clean the drafts

2

Sankta, they cried. Sankta Alina.

My eyes burned with the smoke. The smell was sickly sweet.

Sankta Alina.

No one knew his name to curse or extol, so I spoke it softly, beneath my breath.

“Aleksander,” I whispered. A boy’s name, given up. Almost forgotten.

3

I have this horrific thing where I’m really bad with names and faces. I have an appalling memory. Someone will come up to me in the street and go, ‘Eddie!’, and I’ll try and give myself time by going into overdrive, ‘Hey, hi! Nice to see you!’ and start a whole conversation because I can’t distinguish between who I know and who I don’t.

The invitation comes hand-delivered by a man in a suit. Bitty’s the one to open the door, and hesitantly affirms when he’s asked if he’s Eric Bittle. The card is handed to him, and the man politely leaves, heading back to the black Lincoln idling outside. Bitty catches a few LAX bros peaking out their window, drawn to fancy cars like moths to a flame.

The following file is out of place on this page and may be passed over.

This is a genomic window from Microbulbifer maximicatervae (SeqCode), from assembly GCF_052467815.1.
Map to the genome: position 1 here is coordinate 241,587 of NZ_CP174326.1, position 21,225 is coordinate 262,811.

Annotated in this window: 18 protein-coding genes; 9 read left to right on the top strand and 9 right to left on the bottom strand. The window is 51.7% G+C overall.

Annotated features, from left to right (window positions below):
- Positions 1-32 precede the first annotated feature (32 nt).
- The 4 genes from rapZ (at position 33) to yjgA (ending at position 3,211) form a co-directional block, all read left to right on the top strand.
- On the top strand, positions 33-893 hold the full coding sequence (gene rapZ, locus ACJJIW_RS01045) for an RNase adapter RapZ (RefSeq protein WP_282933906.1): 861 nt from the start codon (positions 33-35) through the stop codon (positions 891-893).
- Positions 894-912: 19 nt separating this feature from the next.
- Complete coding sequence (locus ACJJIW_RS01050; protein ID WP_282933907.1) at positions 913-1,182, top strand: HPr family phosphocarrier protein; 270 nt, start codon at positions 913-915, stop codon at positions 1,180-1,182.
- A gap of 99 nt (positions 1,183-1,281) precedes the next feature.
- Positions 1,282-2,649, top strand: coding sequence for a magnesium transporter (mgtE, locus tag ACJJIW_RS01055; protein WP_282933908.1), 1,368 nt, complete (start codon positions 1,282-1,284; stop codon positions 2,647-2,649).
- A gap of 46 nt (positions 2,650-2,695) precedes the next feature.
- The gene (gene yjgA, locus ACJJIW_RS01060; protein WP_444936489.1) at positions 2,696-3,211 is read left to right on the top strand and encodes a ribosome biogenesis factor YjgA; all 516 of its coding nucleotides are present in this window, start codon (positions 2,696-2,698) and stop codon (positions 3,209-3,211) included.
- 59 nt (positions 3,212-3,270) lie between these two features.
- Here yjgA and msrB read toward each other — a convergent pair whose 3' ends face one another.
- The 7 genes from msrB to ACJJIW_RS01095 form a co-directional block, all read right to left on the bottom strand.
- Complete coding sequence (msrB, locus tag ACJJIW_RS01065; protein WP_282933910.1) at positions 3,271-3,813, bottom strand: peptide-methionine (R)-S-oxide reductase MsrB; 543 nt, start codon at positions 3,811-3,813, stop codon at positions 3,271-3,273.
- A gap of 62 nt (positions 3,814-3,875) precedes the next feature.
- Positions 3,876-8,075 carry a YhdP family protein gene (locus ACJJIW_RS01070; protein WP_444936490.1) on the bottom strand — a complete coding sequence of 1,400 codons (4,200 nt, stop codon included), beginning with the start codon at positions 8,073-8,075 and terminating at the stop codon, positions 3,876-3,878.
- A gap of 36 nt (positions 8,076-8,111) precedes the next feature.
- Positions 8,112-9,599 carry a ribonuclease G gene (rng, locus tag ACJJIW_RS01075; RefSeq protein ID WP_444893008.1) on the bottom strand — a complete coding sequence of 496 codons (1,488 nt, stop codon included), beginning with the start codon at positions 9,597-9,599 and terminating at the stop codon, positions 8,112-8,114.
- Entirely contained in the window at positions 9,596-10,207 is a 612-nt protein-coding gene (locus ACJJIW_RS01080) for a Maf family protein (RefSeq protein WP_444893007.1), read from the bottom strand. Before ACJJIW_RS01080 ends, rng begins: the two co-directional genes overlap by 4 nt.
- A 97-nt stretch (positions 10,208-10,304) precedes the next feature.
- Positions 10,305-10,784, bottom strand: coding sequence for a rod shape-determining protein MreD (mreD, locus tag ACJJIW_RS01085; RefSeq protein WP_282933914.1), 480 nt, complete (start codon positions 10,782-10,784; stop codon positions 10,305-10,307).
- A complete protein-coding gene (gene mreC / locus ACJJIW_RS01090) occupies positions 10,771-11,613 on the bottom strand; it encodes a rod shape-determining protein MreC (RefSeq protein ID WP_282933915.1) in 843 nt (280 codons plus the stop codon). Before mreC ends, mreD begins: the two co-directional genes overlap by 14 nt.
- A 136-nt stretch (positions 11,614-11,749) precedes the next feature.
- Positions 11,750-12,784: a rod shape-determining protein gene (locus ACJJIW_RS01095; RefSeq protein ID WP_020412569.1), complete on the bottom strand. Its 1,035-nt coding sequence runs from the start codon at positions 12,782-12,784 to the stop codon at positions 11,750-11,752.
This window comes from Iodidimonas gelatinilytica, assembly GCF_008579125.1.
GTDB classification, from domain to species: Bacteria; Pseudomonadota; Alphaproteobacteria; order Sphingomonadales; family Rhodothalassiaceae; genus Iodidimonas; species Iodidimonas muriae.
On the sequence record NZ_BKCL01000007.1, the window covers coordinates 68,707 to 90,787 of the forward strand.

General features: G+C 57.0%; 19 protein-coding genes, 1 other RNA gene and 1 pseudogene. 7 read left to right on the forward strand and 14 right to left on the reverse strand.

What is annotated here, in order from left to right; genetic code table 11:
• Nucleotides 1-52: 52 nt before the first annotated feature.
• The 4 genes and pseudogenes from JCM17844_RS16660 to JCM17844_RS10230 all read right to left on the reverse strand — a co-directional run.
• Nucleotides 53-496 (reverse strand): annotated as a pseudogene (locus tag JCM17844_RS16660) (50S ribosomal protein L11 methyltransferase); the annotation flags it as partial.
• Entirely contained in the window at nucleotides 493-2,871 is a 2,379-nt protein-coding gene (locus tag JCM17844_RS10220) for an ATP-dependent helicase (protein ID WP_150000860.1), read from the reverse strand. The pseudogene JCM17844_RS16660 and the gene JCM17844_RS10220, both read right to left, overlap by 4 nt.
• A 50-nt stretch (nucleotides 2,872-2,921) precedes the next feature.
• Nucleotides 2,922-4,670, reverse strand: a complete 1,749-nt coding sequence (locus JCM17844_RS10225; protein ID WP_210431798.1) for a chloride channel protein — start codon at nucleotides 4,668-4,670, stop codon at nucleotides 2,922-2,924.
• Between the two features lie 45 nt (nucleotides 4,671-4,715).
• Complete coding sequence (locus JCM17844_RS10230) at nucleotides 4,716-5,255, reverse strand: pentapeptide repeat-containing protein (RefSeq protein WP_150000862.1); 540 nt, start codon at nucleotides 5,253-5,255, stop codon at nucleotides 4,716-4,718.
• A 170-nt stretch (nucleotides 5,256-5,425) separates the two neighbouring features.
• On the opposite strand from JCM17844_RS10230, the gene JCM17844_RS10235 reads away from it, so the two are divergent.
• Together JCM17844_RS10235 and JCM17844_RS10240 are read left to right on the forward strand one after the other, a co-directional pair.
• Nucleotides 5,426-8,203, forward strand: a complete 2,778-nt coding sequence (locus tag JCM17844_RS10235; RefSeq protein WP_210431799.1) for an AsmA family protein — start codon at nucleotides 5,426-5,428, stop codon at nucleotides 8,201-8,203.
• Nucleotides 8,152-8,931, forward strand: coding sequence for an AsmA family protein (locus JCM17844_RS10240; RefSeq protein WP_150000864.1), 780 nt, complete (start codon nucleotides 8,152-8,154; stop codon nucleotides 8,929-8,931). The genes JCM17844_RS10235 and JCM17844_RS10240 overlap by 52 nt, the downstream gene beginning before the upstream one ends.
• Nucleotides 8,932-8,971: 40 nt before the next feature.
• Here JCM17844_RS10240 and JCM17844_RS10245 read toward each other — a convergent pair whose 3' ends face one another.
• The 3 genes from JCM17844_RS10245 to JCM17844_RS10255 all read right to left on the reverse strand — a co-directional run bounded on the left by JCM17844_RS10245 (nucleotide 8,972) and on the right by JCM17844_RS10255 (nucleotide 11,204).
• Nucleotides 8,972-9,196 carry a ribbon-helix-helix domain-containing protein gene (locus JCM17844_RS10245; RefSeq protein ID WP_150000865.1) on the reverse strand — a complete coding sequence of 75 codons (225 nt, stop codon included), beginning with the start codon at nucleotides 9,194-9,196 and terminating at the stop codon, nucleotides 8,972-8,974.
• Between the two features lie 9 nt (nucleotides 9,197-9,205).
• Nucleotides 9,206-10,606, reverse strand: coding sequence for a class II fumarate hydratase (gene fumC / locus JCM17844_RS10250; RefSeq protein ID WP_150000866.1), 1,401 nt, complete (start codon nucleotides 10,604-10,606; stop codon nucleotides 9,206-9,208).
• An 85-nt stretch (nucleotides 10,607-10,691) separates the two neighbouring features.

“It wasn’t a lawyer,” Bitty calls, and five giant men unfurl themselves from where they’ve been cowering. 

He turns the card over in his hand. It’s thick, off white, bordered with metallic gold that looks suspiciously real. The whole thing is written in twisting calligraphy, so ornate he wouldn’t have been able distinguish his own name if he didn’t know to look for it. The flip side contains an invitation to Kent Parson’s housewarming party with the time and date, and RSVPs can be made via twitter. The card smells of Chanel No. 5.

Bitty Skypes Jack about it later that night. It’s a bit frustrating, because Jack doesn’t understand the subtleties of passive-aggression and keeps insisting that Kent just likes fancy things and genuinely wants them there at his party.

“It’s a game to him, Jack!” Bitty half yells, the card pinned to his wall as a reminder of what he’s up against. “Well, he has the resources, but I have the brains. Do you think you can find out what color his bathroom is? I want to give him clashing towels.”